Leeds United's Kalvin Phillips may be older at 24 but he has been touted for high honours for the past two seasons as a key component in Marcelo Bielsa's midfield - a calm, composed presence with outstanding use of the ball who can act both as a shield and a creator.
This trio now have every chance of being the beneficiaries of the decision to postpone the Euros by 12 months as a result of the coronavirus pandemic.
Grealish snubbed as Southgate revisits old guard
Aston Villa's Jack Grealish may have been the main factor in their Premier League survival but he has clearly not done enough to convince Southgate of his worth at full England level.
There was surprise at the 24-year-old's exclusion but, like Leicester City's James Maddison - out injured this time - Grealish is discovering it can be a frustrating battle to break into Southgate's plans.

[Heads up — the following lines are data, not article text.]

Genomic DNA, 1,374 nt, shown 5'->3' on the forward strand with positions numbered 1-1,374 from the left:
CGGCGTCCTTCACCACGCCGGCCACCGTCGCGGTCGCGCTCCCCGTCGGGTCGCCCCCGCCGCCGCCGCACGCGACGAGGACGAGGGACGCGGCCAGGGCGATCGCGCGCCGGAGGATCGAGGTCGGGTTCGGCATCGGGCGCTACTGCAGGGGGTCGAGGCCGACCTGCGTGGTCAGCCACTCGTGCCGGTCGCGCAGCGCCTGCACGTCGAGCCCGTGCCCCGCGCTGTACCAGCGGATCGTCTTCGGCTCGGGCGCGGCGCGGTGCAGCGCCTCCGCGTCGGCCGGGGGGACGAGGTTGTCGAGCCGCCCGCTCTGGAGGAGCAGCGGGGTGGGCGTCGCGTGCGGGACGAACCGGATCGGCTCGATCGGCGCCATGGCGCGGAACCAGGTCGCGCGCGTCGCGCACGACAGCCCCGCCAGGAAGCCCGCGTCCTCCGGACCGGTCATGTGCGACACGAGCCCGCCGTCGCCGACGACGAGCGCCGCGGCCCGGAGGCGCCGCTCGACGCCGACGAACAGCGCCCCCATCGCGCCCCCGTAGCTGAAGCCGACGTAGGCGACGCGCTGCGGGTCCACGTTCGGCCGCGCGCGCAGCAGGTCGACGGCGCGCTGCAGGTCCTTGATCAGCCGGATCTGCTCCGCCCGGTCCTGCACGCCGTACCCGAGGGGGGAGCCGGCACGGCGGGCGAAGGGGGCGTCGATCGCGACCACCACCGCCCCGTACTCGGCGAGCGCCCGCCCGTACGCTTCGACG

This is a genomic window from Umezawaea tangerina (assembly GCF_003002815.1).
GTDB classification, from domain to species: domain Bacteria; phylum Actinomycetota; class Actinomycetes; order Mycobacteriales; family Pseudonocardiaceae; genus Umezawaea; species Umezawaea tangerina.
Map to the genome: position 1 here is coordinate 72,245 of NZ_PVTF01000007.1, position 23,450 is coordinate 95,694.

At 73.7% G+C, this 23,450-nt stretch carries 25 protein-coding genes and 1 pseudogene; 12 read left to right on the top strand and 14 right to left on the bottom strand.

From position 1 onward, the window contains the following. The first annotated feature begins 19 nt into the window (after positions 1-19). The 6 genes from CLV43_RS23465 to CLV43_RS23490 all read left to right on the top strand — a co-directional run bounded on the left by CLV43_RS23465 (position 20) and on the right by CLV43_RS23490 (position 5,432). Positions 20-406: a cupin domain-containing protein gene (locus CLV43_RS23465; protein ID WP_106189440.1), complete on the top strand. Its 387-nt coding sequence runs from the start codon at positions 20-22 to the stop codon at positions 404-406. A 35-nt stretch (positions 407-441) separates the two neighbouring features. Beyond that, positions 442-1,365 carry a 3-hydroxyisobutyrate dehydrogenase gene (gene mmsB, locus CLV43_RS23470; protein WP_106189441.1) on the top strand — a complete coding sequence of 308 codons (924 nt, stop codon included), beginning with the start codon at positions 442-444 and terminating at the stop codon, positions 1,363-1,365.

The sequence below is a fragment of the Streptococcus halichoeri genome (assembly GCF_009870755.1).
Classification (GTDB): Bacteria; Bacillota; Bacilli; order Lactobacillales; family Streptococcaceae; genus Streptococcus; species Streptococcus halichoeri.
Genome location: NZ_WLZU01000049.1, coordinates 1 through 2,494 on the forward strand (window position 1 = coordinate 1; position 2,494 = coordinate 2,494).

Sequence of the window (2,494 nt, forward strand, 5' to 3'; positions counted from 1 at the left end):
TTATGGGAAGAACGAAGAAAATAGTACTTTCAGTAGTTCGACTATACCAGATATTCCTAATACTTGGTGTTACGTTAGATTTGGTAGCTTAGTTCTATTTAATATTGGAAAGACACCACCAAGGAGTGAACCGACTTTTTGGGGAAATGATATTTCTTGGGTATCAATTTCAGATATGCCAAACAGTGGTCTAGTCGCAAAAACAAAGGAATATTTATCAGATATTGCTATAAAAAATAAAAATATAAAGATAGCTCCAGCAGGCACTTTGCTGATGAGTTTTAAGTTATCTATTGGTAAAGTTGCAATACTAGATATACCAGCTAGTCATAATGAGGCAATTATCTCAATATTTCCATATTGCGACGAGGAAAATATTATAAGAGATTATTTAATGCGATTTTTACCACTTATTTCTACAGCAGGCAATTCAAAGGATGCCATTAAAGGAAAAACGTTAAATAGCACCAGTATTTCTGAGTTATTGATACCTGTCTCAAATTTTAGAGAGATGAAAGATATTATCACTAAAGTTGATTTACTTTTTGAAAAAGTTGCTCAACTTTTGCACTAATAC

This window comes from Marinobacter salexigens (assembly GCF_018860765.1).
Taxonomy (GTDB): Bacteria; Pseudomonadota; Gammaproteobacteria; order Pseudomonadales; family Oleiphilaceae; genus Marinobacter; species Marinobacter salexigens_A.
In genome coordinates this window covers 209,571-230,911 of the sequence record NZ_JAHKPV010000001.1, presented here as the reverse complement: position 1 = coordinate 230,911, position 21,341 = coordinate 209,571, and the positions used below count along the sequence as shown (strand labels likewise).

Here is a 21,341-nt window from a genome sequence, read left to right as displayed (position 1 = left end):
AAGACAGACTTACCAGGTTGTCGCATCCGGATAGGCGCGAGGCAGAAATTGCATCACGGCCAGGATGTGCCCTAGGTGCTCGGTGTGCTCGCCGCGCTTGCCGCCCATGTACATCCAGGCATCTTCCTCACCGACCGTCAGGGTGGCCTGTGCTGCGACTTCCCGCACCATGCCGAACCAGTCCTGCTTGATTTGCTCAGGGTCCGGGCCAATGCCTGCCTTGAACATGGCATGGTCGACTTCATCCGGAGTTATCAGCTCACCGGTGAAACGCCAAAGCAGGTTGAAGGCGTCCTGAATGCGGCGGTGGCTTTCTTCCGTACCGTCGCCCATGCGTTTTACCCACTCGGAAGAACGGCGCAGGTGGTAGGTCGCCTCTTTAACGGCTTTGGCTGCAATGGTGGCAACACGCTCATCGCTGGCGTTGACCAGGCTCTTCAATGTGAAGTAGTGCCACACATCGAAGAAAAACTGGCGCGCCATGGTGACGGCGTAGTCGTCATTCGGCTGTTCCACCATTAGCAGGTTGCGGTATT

Instead, the manager has gone for the steadier Southampton captain James Ward-Prowse and Tottenham's Harry Winks along with Chelsea youngster Mason Mount and Declan Rice of West Ham. He is without injured Liverpool pair Jordan Henderson and Alex Oxlade-Chamberlain.
Southgate has demonstrated, however, that the door is never closed as Everton centre-half Michael Keane and Manchester City's Kyle Walker will testify. They are recalled after it looked like their England careers were behind them.
The manager's decision to select Spurs' Eric Dier, another member of England's old guard, as a centre-half option is another surprise, prompting outrage from supporters of Burnley and Brighton who see their men James Tarkowski and Lewis Dunk as preferable options.
Southgate, however, has seen plenty of Dier and trusts him to deliver what he wants either in defence or midfield.
Grealish and his many supporters at Villa and beyond will be wondering what he has to do to win a place in England's squad.
England's fearsome attacking options
|How England's forwards compared last season at club level (all competitions)|
|Minutes per goal||110||163||157||126|
|Shots (on target)||156 (61)||81 (42)||135 (61)||104 (47)|